In some habitats, hooves of free-roaming horses compact the soil, and when the soil is compacted, air spaces are minimized, leaving nowhere for water to collect. When this occurs, soil in areas where horses are prevalent has a water penetration resistance over 15 times higher than that in areas without horses. Trampling also causes soil erosion and damages vegetation, and because the soil cannot hold water, plant regrowth is hindered. Horse trampling also has the potential to damage waterways and bog habitats. Trampling near streams increases runoff, reducing the quality of the water and causing harm to the ecosystem of the waterway. Horse excrement tends to foul these waterways, as does the accumulation of carcasses that result when feral horses perish, adding to the negative environmental impact of this exotic species in Australia.
Alpine areas, such as those of Kosciuszko National Park, are at particular risk; low-growing alpine flora is highly vulnerable to trampling, and the short summers mean little time for plants to grow and recover from damage. The biodiversity there is high, with 853 species of plant, 21 of which are found nowhere else. Erosion in the limestone karst areas leads to runoff and silting. Sphagnum moss is an important component of highland bogs, and is trampled by horses seeking water.
Feral horses may also reduce the richness of plant species. Exposure of soil caused by trampling and vegetation removal via grazing, combined with increased nutrients being recycled by horse dung, favour weed species, which then invade the region and overtake native species, diminishing their diversity. The dispersal of weeds is aided by the attachment of seeds to the horses’ manes and tails, and are also transferred via horse dung after consumption of weeds in one location and excrement in another. Although the effects of the weeds that actually germinate after transfer via dung is debated, the fact that a large number of weed species are dispersed via this method is of concern to those interested in the survival of native plant species in Australia. The effect on plants and plant habitats are more pronounced during droughts, when horses travel greater distances to find food and water. They consume the already threatened and limited vegetation, and their negative influences are more widespread. Feral horses may also chew the bark of trees, which may leave some trees vulnerable to external threats. This has occurred during drought, among eucalyptus species on the Red Range plateau. It appears as though feral horses may prefer these species.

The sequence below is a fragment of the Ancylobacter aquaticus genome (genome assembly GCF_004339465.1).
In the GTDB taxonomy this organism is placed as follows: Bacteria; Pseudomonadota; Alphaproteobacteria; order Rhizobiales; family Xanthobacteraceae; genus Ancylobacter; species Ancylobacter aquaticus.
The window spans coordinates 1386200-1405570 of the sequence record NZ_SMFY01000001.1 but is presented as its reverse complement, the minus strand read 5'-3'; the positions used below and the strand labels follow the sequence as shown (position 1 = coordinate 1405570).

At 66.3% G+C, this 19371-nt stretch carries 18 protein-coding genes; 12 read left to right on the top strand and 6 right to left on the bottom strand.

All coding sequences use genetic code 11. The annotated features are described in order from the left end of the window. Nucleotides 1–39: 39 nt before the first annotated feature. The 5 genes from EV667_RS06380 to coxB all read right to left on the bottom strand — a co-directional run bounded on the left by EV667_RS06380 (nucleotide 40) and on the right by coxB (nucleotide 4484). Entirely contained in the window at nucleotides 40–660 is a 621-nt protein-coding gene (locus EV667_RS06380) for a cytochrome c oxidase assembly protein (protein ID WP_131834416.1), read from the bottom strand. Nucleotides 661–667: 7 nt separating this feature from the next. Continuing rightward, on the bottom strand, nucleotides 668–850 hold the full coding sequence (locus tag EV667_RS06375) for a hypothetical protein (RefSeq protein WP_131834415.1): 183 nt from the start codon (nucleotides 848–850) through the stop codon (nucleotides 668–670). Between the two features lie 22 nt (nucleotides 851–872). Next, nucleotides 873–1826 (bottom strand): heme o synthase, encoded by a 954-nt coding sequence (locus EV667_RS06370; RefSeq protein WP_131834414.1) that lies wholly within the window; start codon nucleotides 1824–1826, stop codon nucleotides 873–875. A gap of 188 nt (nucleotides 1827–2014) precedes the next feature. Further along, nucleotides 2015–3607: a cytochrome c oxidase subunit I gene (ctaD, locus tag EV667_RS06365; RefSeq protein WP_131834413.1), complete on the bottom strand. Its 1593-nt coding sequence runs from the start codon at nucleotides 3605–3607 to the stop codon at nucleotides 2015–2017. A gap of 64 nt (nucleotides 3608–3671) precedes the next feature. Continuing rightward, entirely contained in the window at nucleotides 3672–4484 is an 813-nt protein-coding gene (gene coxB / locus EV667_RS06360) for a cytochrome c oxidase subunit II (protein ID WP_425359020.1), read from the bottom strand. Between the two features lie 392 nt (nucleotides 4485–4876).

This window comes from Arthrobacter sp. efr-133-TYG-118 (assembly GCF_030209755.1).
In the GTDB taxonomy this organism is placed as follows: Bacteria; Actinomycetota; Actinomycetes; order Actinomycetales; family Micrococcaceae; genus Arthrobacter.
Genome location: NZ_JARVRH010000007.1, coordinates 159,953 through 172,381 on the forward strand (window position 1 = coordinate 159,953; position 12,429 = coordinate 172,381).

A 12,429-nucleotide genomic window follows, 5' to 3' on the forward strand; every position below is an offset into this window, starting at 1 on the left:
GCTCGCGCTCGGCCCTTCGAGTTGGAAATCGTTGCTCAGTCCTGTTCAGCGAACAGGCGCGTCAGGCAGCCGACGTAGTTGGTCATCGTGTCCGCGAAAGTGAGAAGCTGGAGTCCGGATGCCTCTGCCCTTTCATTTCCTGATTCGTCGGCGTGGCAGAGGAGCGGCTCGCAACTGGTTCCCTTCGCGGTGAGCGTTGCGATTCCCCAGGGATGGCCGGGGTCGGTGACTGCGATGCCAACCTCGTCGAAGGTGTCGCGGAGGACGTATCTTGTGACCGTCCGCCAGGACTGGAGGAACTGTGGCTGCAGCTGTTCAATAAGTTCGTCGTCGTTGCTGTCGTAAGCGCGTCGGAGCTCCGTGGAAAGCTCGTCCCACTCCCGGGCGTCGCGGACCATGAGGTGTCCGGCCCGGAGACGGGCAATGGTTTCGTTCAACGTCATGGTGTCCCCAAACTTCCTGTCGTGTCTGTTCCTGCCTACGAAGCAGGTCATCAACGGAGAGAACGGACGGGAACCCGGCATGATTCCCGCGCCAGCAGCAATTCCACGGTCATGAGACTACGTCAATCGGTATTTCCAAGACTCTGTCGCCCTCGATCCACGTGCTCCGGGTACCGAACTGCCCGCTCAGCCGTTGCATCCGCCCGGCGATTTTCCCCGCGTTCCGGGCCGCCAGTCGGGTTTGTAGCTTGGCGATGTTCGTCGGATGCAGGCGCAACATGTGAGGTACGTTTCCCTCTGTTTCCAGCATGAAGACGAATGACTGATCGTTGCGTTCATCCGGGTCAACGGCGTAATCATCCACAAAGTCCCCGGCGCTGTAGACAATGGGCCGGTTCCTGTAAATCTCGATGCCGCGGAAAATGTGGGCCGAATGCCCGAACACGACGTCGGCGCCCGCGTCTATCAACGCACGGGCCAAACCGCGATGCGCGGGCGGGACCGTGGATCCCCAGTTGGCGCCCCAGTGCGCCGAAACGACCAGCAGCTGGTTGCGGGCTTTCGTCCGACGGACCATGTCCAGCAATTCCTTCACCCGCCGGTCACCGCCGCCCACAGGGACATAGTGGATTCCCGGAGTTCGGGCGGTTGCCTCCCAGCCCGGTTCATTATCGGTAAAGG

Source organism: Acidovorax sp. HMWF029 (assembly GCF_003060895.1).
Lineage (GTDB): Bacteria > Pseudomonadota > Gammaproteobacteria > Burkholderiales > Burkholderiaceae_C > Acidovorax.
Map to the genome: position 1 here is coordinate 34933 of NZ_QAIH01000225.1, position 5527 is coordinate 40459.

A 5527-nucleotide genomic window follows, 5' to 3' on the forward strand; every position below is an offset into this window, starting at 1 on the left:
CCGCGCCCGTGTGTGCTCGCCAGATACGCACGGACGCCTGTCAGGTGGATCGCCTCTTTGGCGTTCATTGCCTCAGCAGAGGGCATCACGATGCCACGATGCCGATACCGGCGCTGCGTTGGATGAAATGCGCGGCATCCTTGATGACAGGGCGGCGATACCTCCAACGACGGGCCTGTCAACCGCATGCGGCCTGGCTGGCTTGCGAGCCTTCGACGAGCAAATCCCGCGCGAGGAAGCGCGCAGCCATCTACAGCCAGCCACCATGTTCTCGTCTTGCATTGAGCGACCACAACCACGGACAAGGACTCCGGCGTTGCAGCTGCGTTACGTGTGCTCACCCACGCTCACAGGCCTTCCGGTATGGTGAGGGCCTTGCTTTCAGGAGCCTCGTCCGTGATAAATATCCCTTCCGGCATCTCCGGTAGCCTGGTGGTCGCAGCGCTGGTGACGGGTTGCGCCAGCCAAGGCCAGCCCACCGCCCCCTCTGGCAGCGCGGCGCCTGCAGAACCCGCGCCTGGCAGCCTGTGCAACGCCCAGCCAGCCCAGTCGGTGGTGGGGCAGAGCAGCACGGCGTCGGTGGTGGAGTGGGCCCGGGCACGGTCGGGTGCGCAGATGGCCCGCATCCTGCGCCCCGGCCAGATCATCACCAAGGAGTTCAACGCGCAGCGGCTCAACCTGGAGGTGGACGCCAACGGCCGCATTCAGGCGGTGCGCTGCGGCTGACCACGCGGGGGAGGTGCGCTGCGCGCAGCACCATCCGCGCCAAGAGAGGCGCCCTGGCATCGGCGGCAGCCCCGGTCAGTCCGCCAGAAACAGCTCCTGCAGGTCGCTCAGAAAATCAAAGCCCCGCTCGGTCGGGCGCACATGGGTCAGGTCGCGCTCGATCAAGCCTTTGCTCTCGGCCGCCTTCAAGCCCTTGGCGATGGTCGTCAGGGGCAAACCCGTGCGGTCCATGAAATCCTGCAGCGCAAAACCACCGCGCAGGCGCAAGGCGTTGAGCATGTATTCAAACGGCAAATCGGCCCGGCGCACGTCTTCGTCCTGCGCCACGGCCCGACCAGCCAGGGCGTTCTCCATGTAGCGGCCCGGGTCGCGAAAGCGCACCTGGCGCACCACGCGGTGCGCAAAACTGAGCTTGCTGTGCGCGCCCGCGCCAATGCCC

The changes in vegetation that result when feral horses overpopulate a region affects bird species by removing plants upon which they feed, as well as altering the habitat of the birds and their prey. Feral horse grazing is also linked to a decline in reptiles and amphibians due to habitat loss. In addition, the grazing and trampling near waterways influences aquatic fauna. In areas frequented by horses, crab densities are higher, increasing the propensity for predation on fish. As a result, fish densities decline as the removal of vegetation renders them more susceptible to predation.
In areas where horses are abundant, macropod populations are less prevalent. This is most likely due to the horses’ consumption of vegetation upon which the macropods normally feed. When horses are removed, signs of the presence of various macropods, specifically the black-footed rock wallaby, increase. Thus, competition with horses may be the reason for the decline in macropod populations in certain areas.